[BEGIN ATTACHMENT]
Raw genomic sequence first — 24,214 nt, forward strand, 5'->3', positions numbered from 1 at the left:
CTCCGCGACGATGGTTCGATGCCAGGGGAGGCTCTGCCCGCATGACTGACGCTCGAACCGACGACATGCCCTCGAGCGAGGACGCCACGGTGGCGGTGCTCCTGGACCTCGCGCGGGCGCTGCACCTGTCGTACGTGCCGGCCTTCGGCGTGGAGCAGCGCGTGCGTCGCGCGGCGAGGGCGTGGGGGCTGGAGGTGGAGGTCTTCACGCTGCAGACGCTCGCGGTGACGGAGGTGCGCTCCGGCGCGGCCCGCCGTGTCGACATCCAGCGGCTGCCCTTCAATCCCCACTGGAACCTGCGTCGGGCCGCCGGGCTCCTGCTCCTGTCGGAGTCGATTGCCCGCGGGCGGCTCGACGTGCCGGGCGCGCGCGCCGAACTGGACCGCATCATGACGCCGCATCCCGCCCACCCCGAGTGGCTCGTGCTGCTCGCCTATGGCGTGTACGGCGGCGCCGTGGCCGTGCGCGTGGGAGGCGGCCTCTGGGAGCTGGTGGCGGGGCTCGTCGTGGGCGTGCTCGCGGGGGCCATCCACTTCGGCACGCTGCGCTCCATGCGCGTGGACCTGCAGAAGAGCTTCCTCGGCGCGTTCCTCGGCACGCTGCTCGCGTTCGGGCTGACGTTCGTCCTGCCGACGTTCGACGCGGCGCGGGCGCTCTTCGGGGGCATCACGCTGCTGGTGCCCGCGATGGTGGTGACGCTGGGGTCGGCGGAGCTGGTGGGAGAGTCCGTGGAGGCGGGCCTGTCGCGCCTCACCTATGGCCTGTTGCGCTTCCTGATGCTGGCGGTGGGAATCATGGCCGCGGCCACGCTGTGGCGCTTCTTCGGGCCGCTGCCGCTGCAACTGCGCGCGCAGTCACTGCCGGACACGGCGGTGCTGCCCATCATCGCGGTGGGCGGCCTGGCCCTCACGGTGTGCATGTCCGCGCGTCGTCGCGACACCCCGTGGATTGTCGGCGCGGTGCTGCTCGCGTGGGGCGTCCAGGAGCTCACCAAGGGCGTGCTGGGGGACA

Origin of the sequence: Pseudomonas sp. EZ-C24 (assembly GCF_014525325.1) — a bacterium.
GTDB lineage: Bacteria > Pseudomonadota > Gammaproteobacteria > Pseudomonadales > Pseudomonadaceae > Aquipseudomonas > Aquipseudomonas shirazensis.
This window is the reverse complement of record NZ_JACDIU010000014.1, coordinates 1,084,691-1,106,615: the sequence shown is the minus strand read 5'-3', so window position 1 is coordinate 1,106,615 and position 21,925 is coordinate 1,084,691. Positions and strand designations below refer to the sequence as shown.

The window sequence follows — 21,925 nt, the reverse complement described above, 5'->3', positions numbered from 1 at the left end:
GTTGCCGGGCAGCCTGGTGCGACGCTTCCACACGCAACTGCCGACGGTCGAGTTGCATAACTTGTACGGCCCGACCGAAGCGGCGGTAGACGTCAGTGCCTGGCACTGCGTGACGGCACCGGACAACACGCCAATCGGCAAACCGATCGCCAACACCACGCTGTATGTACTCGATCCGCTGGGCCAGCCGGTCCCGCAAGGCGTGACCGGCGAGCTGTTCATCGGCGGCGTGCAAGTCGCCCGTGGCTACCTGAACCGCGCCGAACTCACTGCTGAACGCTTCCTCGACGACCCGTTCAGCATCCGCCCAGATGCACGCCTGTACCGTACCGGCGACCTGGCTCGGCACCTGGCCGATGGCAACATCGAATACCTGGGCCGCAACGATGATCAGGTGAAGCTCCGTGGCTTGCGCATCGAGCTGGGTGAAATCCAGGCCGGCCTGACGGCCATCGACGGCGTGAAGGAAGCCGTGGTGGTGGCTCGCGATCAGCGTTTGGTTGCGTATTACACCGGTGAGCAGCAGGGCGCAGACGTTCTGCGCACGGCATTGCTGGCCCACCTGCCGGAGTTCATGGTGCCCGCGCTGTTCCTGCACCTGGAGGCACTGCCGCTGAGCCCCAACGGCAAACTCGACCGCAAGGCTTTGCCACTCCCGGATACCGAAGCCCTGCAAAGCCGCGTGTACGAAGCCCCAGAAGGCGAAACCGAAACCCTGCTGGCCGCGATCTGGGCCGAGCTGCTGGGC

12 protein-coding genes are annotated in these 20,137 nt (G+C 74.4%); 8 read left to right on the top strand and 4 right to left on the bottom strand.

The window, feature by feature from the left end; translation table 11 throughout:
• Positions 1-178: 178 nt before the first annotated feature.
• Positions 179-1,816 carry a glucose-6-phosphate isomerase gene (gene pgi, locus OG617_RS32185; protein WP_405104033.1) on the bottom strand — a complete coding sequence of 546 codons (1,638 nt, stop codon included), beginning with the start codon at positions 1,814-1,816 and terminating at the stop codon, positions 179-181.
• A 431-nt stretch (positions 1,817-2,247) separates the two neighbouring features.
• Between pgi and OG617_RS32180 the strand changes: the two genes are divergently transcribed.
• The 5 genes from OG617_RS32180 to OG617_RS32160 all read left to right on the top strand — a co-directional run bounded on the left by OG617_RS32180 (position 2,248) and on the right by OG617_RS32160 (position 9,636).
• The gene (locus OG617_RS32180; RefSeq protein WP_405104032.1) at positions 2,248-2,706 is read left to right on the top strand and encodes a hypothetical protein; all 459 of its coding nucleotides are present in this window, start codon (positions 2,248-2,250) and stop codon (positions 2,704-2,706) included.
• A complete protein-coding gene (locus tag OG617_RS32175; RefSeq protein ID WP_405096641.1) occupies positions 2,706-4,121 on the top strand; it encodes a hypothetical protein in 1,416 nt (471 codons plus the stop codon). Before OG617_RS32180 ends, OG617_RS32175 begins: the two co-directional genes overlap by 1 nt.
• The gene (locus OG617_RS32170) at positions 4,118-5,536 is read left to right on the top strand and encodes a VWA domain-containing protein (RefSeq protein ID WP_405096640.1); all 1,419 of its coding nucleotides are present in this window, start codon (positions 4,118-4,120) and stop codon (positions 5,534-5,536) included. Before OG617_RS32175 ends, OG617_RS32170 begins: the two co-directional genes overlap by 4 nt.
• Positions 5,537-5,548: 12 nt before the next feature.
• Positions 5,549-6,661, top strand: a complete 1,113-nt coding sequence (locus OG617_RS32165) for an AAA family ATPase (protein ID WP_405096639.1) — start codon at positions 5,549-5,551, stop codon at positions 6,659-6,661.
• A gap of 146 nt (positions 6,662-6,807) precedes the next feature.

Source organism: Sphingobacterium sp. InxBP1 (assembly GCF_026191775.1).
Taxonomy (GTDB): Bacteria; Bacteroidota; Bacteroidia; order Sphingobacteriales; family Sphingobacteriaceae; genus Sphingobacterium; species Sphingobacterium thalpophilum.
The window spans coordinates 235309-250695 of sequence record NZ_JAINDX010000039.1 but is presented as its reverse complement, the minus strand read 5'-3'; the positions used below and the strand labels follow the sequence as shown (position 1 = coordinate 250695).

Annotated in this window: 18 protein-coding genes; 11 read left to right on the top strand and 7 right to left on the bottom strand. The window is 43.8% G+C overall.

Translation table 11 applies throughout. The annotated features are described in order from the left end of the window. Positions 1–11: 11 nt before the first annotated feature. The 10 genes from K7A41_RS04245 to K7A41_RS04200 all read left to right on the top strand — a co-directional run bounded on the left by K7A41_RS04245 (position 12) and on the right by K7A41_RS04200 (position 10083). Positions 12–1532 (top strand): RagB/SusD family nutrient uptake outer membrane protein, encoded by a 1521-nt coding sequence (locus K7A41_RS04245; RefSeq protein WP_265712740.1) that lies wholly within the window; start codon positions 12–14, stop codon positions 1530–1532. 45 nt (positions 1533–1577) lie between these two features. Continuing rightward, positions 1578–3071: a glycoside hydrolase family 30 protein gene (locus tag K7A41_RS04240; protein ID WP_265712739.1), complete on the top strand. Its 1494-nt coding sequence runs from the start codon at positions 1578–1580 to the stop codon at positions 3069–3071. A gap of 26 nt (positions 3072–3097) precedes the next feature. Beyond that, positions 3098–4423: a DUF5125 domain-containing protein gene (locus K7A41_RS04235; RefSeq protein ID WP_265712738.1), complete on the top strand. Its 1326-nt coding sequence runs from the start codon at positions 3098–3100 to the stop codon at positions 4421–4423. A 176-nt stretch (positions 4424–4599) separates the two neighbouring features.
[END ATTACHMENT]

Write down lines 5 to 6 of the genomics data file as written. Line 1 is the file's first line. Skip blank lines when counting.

This window is the reverse complement of record NZ_JACDIU010000014.1, coordinates 1,084,691-1,106,615: the sequence shown is the minus strand read 5'-3', so window position 1 is coordinate 1,106,615 and position 21,925 is coordinate 1,084,691. Positions and strand designations below refer to the sequence as shown.

The window sequence follows — 21,925 nt, the reverse complement described above, 5'->3', positions numbered from 1 at the left end: